Eighty-eight percent of homebuyers finance their house, making their choice of home loan, or mortgage, almost as important as their choice of house. While an adjustable-rate mortgage is one of the riskier options, it's occasionally a money-saving choice under the right conditions. It's crucial that you understand how an adjustable-rate mortgage works before deciding whether this type of financing will work for you.

What Is an Adjustable-Rate Mortgage?

As the name suggests, an adjustable-rate mortgage has an interest rate that changes over time. The only number you're locked into is the initial rate. Your future interest rates are purely up to speculation at the time of your purchase, though some factors help you determine the worst-case scenario. A fixed-rate mortgage, on the other hand, maintains the same interest rate through the life of the loan, giving you predictability.

Introductory Rate Period
The allure of an adjustable-rate mortgage is its introductory rate, which is typically lower than those available with a fixed-rate mortgage. This rate lasts for a predetermined period, anywhere from a single month to 10 years. The specifics vary dramatically between mortgage lenders, so consider your options carefully.

If your introductory rate is locked in for a year or less, you must balance the initial benefits of the lower rate with the potential increase you'll soon face. If you have an introductory rate lasting for five to 10 years, however, you will enjoy greater benefits from this type of loan and may even find that you're ready to move again before the rate changes.

Determining Your Adjustable Rate
You should assume that your rate will increase each time it's adjusted with this type of mortgage. While you can't accurately predict each increase, you can determine the maximum rate you may face. Adjustable mortgage rates cap the interest at a certain amount. You'll notice three different caps that apply to your mortgage. The initial cap determines how much your mortgage can change during the first rate adjustment. The periodic cap applies to each period, typically every six months or once a year. Finally, the lifetime cap specifies the maximum change that can occur over the lifetime of the loan.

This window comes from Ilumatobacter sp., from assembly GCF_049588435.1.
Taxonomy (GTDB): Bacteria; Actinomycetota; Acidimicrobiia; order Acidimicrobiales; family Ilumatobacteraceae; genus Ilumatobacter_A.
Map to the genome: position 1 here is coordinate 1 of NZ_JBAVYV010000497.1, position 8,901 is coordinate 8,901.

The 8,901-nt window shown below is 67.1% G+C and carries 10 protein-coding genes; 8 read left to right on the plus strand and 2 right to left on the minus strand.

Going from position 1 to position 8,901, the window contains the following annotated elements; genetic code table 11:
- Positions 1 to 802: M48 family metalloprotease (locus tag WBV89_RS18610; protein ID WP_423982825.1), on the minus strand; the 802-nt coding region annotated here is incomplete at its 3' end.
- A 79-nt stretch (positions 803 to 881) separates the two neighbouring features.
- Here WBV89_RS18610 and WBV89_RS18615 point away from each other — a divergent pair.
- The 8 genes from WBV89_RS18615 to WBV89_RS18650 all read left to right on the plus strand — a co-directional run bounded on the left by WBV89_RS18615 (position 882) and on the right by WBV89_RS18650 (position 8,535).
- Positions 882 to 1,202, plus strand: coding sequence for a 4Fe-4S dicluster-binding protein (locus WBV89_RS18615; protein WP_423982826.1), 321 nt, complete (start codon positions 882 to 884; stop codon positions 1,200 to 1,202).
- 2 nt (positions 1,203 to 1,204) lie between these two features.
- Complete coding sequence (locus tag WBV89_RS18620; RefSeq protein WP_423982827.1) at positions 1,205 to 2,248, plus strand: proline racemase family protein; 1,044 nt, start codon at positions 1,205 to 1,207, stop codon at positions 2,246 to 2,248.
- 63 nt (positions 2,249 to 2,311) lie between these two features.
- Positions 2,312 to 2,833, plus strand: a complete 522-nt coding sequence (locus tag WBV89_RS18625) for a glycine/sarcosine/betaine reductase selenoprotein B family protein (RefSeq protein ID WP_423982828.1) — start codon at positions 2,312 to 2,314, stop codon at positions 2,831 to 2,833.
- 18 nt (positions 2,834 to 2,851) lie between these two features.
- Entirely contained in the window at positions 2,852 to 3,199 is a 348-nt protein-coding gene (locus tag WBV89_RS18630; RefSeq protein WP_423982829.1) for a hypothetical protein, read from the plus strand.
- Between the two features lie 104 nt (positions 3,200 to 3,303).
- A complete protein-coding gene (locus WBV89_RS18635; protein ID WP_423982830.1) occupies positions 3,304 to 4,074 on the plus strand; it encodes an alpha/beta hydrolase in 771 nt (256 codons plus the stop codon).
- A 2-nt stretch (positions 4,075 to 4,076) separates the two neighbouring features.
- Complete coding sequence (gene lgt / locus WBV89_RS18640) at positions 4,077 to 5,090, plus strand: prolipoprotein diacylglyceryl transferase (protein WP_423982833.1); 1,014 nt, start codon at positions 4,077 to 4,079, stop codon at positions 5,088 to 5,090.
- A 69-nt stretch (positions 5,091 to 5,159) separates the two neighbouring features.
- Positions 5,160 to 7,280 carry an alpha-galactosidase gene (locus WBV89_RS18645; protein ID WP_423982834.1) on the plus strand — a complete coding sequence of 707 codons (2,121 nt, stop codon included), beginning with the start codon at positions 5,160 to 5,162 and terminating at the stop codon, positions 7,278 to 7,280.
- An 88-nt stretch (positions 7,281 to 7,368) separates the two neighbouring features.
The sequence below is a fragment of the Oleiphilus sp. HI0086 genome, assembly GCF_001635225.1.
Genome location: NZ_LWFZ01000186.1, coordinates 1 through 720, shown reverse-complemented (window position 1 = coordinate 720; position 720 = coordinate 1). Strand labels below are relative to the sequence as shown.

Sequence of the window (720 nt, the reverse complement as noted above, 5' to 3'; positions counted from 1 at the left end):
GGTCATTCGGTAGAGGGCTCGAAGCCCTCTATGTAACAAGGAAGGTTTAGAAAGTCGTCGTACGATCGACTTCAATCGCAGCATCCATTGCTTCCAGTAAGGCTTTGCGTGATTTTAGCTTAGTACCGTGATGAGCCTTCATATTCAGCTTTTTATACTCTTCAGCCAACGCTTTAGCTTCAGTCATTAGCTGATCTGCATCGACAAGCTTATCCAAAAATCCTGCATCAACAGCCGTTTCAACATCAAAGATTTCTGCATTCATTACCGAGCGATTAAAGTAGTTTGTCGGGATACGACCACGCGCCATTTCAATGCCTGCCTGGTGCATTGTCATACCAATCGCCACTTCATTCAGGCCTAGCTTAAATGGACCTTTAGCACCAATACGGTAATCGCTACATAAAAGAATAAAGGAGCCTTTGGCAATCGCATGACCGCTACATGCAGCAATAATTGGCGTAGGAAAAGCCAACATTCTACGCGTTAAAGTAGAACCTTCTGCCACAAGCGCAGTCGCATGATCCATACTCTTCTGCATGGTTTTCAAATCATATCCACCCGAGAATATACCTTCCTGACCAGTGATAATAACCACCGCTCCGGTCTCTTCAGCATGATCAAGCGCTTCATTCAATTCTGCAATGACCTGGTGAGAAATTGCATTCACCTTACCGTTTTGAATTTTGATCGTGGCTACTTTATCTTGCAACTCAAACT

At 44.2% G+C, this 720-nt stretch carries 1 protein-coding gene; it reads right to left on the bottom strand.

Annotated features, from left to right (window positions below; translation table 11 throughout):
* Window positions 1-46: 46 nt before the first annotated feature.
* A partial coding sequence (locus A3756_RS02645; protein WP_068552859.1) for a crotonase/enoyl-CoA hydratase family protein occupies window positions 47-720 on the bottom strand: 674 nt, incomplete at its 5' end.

The Margin Rate & Mortgage Index
Following a major mortgage index like MTA, COFI or Libor will give you an idea of how your mortgage will change at the next adjustment period. Add your mortgage's margin rate to the index to determine your new adjustable rate. If the index drops, there's a chance your mortgage rate may fall. However, many lenders build an interest rate floor into their loans, which prevents the rate from falling any lower than the initial rate.

When considering a fixed vs. adjustable rate for your mortgage, take into account both the ARM's initial interest savings and the potential increases over time. It's essential that you understand the potential for fluctuation with this type of loan and plan accordingly so you're prepared to either pay the maximum adjustable rate or refinance in the future.

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